Taxi driver who REFUSED to pick up blind man and his dog forced to pay more than £1k
A taxi driver who refused to pick up a blind man and his guide dog as he claimed he was allergic and scared has been made to pay more than £1,000.
Jason Lane and dog Crispin were made to order another taxi after Abdul Khalik said he would not take them from his home in Bearwood, Smethwick, into Birmingham city centre.
They were on their way to celebrate Jason’s mother’s birthday with a meal and a show – meaning she was left alone in the rain while they waited for another taxi.
Mr Lane, aged 48, who is registered blind after losing his sight 11 years ago, said: “It was really frustrating. I had my 84-year-old mum waiting for me in Birmingham and the taxi was already late – then when he arrived, he literally just drove off.
“The reasons the taxi driver gave for not picking me up were ridiculous – first he said he was allergic and then he said he was scared of dogs."
He continued: “This law has been place for years and taxi drivers should know their responsibilities. If taxi drivers don’t like dogs or are scared of dogs, they’re in the wrong job.
“Disabled people rely on their dogs and by refusing to take my dog in the taxi, he was refusing to take me as well.”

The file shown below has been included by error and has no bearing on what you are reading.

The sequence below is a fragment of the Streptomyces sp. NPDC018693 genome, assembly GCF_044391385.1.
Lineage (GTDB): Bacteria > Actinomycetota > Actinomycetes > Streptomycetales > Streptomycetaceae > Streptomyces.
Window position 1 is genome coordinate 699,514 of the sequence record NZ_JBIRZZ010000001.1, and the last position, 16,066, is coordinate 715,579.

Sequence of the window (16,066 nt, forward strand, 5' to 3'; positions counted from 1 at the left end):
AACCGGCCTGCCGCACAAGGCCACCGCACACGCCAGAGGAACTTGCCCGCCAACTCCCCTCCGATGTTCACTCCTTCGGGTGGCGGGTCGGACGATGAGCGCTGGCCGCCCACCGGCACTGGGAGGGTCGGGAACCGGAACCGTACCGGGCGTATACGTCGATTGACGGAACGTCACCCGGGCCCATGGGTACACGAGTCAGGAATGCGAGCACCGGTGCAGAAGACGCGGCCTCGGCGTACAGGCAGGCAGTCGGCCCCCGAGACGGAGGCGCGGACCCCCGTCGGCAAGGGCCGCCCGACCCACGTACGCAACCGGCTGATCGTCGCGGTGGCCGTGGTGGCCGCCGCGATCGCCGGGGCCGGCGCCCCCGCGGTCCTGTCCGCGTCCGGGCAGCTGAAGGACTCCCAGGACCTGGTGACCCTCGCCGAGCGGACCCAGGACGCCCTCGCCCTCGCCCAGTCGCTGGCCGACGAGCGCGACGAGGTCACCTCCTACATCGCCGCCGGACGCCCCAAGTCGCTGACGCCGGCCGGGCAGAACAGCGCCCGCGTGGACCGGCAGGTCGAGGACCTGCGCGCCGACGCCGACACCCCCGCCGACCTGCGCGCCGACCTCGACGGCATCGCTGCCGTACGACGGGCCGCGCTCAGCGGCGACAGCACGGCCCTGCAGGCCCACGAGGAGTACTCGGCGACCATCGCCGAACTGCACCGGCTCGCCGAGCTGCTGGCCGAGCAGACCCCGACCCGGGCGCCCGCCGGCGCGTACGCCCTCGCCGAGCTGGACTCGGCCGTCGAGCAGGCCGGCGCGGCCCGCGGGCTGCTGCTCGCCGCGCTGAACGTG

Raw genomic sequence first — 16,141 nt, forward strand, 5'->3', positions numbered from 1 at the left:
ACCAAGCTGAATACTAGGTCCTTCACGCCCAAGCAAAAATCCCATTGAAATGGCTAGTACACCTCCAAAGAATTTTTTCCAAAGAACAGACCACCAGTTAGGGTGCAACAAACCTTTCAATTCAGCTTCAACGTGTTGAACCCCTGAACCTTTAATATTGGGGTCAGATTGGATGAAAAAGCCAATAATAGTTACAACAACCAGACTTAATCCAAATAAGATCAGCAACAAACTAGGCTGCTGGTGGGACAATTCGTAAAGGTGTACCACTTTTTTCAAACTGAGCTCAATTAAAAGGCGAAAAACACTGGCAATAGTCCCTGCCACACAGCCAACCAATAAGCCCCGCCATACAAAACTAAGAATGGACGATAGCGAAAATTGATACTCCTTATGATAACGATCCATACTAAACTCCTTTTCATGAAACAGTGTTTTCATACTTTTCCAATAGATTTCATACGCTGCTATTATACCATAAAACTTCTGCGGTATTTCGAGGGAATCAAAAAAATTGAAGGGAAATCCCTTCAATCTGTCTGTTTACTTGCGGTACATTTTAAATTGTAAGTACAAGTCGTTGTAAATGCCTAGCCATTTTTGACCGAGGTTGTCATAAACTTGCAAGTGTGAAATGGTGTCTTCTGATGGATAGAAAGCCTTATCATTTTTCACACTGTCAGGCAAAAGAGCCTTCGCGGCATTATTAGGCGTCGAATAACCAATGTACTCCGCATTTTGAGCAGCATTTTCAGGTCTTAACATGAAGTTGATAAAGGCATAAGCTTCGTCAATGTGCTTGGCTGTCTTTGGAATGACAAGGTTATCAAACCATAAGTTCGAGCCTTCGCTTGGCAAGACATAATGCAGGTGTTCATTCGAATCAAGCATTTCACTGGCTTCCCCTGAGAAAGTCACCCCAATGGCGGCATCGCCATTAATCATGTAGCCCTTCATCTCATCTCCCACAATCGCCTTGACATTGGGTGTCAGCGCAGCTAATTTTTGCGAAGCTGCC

Mr Lane said he regularly used the taxi company Premier Cars in Langley, Oldbury, and had never had a problem travelling with Crispin before.
Taxi driver Khalik, 42, of Crompton Road, Handsworth, defended himself through an interpreter at Walsall Magistrates Court.
Khalik denied refusing to have an assistance dog in his car but claimed he was both allergic and frightened of dogs, though he did not have an exemption certificate which would allow him to legally decline to carry an assistance dog. He claimed he didn’t want the dog to sit in the front and that he drove away as there was a car behind him that couldn’t get past.
Khalik was found guilty of failure/refusal to carry out a booking made by a disabled person accompanied by an assistance dog contrary to sec 170 (3)(b) Equality Act 2010 2010. He surrendered his taxi licence after the matter was reported to the council's taxi licensing team.
He was given a 12-month conditional discharge and ordered to pay Sandwell Council’s £1,030 costs plus a £20 victim surcharge.
Sandwell Council’s cabinet member for public health and protection Councillor Elaine Costigan said: “Assistance dogs are vital for the independence of visually impaired people and they deserve to be treated properly – and that includes them being able to travel with their owner in taxis.
“I’d like to thank Jason and his friend David for being very good witnesses and helping the council secure this prosecution - and also Premier Cars who fully cooperated with our taxi licensing team and dismissed the driver when the complaint came to light."